Deliberative democracy is based on the notion that democracy is government by deliberation. Unlike aggregative democracy, deliberative democracy holds that, for a democratic decision to be legitimate, it must be preceded by authentic deliberation, not merely the aggregation of preferences that occurs in voting. Authentic deliberation is deliberation among decision-makers that is free from distortions of unequal political power, such as power a decision-maker obtained through economic wealth or the support of interest groups. Radical democracy is based on the idea that there are hierarchical and oppressive power relations that exist in society.

Democracy's role is to make visible and challenge those relations by allowing for difference, dissent and antagonisms in decision making processes. Some economists have criticized the efficiency of democracy, citing the premise of the irrational voter, or a voter who makes decisions without all of the facts or necessary information in order to make a truly informed decision. Another argument is that democracy slows down processes because of the amount of input and participation needed in order to go forward with a decision.

A common example often quoted to substantiate this point is the high economic development achieved by China a non-democratic country as compared to India a democratic country. According to economists, the lack of democratic participation in countries like China allows for unfettered economic growth. On the other hand, Socrates was of the belief that democracy without educated masses educated in the more broader sense of being knowledgeable and responsible would only lead to populism being the criteria to become an elected leader, and not competence.

This would ultimately lead to a demise of the nation. The 20th-century Italian thinkers Vilfredo Pareto and Gaetano Mosca independently argued that democracy was illusory, and served only to mask the reality of elite rule. Indeed, they argued that elite oligarchy is the unbendable law of human nature, due largely to the apathy and division of the masses as opposed to the drive, initiative and unity of the elites , and that democratic institutions would do no more than shift the exercise of power from oppression to manipulation.

British writer Ivo Mosley , grandson of blackshirt Oswald Mosley describes in In the Name of the People: Pseudo-Democracy and the Spoiling of Our World , how and why current forms of electoral governance are destined to fall short of their promise. Plato 's The Republic presents a critical view of democracy through the narration of Socrates : "Democracy, which is a charming form of government, full of variety and disorder, and dispensing a sort of equality to equals and unequaled alike.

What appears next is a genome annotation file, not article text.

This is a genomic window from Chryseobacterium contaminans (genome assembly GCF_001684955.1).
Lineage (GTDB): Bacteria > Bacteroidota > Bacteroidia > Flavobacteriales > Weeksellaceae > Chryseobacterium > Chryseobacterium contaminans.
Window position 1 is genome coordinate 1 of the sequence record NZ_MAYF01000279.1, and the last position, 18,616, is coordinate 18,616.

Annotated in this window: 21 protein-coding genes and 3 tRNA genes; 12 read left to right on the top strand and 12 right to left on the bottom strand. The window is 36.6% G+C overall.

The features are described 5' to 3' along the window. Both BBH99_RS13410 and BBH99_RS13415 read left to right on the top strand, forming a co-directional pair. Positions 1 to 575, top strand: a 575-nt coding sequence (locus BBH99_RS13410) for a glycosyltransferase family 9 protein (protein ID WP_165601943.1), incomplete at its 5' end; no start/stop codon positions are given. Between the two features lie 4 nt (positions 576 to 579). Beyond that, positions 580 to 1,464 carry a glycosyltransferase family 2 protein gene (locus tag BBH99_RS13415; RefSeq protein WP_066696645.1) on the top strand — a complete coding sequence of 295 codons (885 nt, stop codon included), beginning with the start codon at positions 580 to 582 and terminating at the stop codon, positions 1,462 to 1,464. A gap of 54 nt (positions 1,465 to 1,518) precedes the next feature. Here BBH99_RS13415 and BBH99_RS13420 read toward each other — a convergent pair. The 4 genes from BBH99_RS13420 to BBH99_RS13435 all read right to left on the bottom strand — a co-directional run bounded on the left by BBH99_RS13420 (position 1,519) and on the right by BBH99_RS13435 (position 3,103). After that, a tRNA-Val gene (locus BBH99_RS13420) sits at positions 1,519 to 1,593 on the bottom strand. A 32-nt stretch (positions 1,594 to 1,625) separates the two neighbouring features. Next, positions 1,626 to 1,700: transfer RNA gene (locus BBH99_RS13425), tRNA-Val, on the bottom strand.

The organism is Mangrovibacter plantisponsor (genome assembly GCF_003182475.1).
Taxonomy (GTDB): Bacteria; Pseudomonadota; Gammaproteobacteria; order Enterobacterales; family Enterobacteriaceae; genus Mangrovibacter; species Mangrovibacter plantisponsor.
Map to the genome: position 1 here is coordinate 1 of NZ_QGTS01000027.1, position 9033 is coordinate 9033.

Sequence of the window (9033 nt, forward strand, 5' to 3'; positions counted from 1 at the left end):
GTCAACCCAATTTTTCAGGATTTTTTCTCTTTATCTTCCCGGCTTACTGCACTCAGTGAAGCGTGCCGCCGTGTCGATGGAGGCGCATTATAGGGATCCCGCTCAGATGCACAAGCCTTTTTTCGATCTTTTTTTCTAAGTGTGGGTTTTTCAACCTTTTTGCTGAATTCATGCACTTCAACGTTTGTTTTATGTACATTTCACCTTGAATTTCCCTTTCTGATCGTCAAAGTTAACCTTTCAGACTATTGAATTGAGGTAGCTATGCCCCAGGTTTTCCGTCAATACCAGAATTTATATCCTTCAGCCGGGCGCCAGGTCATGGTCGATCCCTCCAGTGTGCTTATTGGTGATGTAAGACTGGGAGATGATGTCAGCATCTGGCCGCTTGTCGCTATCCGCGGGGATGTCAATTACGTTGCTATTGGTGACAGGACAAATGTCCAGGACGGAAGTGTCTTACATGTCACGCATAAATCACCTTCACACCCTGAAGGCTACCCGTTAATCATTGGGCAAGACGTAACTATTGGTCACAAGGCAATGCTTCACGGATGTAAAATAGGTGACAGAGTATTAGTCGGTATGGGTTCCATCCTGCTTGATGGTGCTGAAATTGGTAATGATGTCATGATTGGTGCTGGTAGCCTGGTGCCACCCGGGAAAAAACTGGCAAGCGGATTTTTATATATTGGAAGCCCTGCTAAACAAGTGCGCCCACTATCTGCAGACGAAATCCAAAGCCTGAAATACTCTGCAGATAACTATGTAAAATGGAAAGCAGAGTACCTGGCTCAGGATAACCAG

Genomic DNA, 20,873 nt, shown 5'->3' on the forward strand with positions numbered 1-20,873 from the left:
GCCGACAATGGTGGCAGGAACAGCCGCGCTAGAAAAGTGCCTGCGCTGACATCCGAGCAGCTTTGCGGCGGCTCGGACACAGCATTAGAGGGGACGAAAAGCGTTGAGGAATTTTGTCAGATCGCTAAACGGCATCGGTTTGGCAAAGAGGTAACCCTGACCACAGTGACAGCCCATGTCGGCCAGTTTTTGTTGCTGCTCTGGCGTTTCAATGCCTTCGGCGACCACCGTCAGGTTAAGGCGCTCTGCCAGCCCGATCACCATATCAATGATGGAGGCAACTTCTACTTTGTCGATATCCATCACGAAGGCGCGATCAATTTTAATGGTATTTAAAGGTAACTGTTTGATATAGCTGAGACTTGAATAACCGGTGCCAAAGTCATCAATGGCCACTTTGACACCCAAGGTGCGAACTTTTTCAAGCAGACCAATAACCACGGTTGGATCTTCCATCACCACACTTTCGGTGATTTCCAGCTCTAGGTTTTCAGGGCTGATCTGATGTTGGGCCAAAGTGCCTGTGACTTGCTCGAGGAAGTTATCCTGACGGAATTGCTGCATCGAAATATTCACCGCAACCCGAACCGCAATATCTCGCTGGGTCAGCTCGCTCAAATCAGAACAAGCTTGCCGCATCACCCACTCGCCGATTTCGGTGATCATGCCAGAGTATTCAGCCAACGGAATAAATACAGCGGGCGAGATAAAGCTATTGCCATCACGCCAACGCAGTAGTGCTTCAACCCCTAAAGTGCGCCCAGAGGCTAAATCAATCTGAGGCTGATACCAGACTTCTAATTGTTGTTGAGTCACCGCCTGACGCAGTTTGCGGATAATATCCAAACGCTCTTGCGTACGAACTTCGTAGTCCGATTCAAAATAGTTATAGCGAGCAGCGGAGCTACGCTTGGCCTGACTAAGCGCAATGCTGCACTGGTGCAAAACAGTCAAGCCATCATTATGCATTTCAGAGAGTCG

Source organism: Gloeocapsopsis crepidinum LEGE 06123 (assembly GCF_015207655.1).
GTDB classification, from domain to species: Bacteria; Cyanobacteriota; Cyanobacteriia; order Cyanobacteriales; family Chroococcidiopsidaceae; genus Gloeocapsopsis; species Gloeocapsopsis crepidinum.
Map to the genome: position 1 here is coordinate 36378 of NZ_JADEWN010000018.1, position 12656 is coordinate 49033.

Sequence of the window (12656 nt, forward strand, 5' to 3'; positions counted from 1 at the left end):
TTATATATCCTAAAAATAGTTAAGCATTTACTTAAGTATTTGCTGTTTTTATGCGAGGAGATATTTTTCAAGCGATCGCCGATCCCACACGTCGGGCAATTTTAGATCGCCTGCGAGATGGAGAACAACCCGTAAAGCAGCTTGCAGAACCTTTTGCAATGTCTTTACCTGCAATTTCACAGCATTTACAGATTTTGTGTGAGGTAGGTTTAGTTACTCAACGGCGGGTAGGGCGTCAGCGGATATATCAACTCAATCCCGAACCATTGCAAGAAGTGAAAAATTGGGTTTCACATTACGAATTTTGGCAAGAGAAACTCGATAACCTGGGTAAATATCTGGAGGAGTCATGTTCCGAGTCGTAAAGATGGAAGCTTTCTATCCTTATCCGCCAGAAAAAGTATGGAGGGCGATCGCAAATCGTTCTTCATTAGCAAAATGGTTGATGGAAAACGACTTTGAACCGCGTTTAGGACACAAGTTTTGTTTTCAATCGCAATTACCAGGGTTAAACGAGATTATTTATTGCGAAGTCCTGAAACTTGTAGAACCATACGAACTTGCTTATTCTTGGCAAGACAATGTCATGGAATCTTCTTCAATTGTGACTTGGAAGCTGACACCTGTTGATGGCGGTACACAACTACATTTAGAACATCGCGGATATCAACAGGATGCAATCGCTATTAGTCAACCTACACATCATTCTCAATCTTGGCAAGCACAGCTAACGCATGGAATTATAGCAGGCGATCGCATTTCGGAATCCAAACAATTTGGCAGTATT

Assuming that the Republic was intended to be a serious critique of the political thought in Athens, Plato argues that only Kallipolis, an aristocracy led by the unwilling philosopher-kings the wisest men , is a just form of government. James Madison critiqued direct democracy which he referred to simply as "democracy" in Federalist No. More recently, democracy is criticised for not offering enough political stability. As governments are frequently elected on and off there tends to be frequent changes in the policies of democratic countries both domestically and internationally.

Even if a political party maintains power, vociferous, headline grabbing protests and harsh criticism from the popular media are often enough to force sudden, unexpected political change. Frequent policy changes with regard to business and immigration are likely to deter investment and so hinder economic growth. For this reason, many people have put forward the idea that democracy is undesirable for a developing country in which economic growth and the reduction of poverty are top priorities.

This opportunist alliance not only has the handicap of having to cater to too many ideologically opposing factions, but it is usually short lived since any perceived or actual imbalance in the treatment of coalition partners, or changes to leadership in the coalition partners themselves, can very easily result in the coalition partner withdrawing its support from the government. Biased media has been accused of causing political instability, resulting in the obstruction of democracy, rather than its promotion. In representative democracies, it may not benefit incumbents to conduct fair elections.

A study showed that incumbents who rig elections stay in office 2. Sub-Saharan countries, as well as Afghanistan, all tend to fall into that category. Governments that have frequent elections tend to have significantly more stable economic policies than those governments who have infrequent elections. However, this trend does not apply to governments where fraudulent elections are common.

Democracy in modern times has almost always faced opposition from the previously existing government, and many times it has faced opposition from social elites. The implementation of a democratic government within a non-democratic state is typically brought about by democratic revolution. Post-Enlightenment ideologies such as fascism , nazism , communism and neo-fundamentalism oppose democracy on different grounds, generally citing that the concept of democracy as a constant process is flawed and detrimental to a preferable course of development.